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Am I an entrepreneur?

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Am I an entrepreneur?

And I don’t mean like how most of the world these days considers themselves to be an entrepreneur.

I don’t mean do I include “entrepreneurially-minded” on my resume or do I daydream about starting the next Instagram in hopes to be acquired for a couple billion dollars down the road?

I mean, is “being an entrepreneur” in my blood? I think it is.

I should have seen all the signs:

I work a full-time job. And when I got my first job out of college, I was happy.

Heck, I’m happy now.

But when I first started, I thought everyone was the same as me at the time: working a full-time job only because they couldn’t figure out the finances, the timing, or a decent business model to keep them afloat without a job.

“Surely,” I thought to myself, “these guys would leave this place if they had a business that sustained them.”

But I’m realizing I was wrong.

Not everyone wants to “get out.” Not everyone aims for freedom in their work. Not everyone is an entrepreneur.

Some people are perfectly content to climb a ladder for climbing’s sake – some even wear it as a badge of honor.

You know the type: when you talk to them in casual conversation, they can’t help but brag about how well their job is going, how they get to be involved in work “above their paygrade,” how they’re “busy, busy, busy.”

I admit it: I’ve said stuff like that too. But I always say it with this inner voice that won’t leave me alone….

“You don’t have to be constantly busy,” it tells me.

“You’re climbing a ladder leaned against the wrong wall,” it says.

And I’m listening.

Bit by bit, it nags at me. It’ll eventually wear me down entirely and what, for now, is a very successful side-venture will one day become my full-time (less-than-full-time-hours) job.

And I think that’s what makes you an entrepreneur: that little nagging voice. The one you can’t silence or ignore no matter how hard you try.

Eventually, if you’re really an entrepreneur, you have to let that voice win.

Because not everyone has that voice nagging them all day every day.

It’s a gift. And when you’ve been given a gift, you don’t ignore it. You embrace it.

So the answer to my question, “am I an entrepreneur?” Yes. I am.

What about you?

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Written by Preston Lee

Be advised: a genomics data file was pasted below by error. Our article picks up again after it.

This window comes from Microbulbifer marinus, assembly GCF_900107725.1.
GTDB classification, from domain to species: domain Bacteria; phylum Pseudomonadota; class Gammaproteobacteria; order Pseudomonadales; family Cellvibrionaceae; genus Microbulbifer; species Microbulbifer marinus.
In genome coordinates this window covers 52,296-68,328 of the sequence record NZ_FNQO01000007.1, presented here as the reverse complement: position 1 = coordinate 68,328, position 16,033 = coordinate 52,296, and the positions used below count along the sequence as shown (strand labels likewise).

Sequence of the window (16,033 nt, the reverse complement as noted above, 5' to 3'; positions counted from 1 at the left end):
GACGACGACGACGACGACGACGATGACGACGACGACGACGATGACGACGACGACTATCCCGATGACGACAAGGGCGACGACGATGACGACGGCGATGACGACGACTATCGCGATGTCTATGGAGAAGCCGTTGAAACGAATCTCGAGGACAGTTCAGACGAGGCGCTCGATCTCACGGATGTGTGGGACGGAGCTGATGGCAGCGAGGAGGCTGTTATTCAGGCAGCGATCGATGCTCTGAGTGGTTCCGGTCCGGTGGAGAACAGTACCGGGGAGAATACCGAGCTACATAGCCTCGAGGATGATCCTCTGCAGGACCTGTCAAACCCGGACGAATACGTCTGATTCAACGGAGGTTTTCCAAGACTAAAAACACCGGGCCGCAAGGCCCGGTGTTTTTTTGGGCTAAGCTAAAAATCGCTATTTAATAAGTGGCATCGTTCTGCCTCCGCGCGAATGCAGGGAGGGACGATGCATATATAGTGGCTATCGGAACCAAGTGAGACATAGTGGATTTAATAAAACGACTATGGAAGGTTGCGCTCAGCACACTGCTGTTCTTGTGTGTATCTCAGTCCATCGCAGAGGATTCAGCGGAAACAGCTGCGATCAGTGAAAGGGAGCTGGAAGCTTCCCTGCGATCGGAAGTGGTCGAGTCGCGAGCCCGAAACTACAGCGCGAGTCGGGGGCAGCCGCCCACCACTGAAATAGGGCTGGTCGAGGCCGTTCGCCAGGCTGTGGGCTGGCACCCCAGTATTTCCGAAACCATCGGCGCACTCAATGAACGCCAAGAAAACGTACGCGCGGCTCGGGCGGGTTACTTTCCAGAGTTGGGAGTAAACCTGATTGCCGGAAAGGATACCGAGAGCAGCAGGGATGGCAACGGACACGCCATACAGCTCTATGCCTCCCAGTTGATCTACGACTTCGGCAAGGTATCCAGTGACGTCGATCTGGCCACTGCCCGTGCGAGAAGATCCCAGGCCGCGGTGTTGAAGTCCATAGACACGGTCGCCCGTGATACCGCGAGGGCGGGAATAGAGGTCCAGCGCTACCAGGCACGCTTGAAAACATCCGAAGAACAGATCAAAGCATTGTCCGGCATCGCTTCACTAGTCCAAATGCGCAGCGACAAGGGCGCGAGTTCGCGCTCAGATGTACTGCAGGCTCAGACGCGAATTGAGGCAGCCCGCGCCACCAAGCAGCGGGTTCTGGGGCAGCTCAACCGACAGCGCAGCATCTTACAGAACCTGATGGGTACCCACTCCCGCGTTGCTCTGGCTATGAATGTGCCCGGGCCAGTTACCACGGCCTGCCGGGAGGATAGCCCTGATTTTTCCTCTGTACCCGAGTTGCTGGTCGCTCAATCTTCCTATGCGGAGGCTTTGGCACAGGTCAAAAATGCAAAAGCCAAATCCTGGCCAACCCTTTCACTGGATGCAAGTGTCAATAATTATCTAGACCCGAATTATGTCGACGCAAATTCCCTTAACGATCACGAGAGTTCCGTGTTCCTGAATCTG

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Preston Lee is the founder of Millo where he and his team have been helping freelancers thrive for over a decade. His advice has been featured by Entrepreneur, Inc, Forbes, Adobe, and many more.

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  1. Preston, you’ve just described my life.

    I have ALWAYS been an entrepreneur, surrounded by 9-5 people who don’t have the ambition for their own businesses. But I only realised this after I landed my first design job and saw other hugely talented people NOT trying to work for themselves, or doing it only if their 9-5 let them even though they totally had potential to do it full time.

    Even now, 6 years later I spoke with a colleague who is a writer and she said she stopped freelancing work she really enjoyed for writing boring product descriptions (up to 100 a day), because her employer didn’t like she didn’t work overtime because she worked as a freelancer. So she stopped. WHAT?! I would fire that employer straight away and go full time!

    I don’t get it AT ALL.

    I lost my job I wasn’t happy in and it only reassured me I should NOT be afraid to start working on my own because my only fear against it – job security – doesn’t exist. In a months time I didn’t have a job and didn’t have ANY control over it, couldn’t anticipate it, prevent it, nothing. That never happens in a business, I’m sure I’d be able to see problems before they bring results and do something about them, because I’M IN CONTROL.
    Many times my designs brought huge revenue (I worked in ecommerce) and my boss was getting richer while I was getting peanuts. Surely I can earn much more working for myself.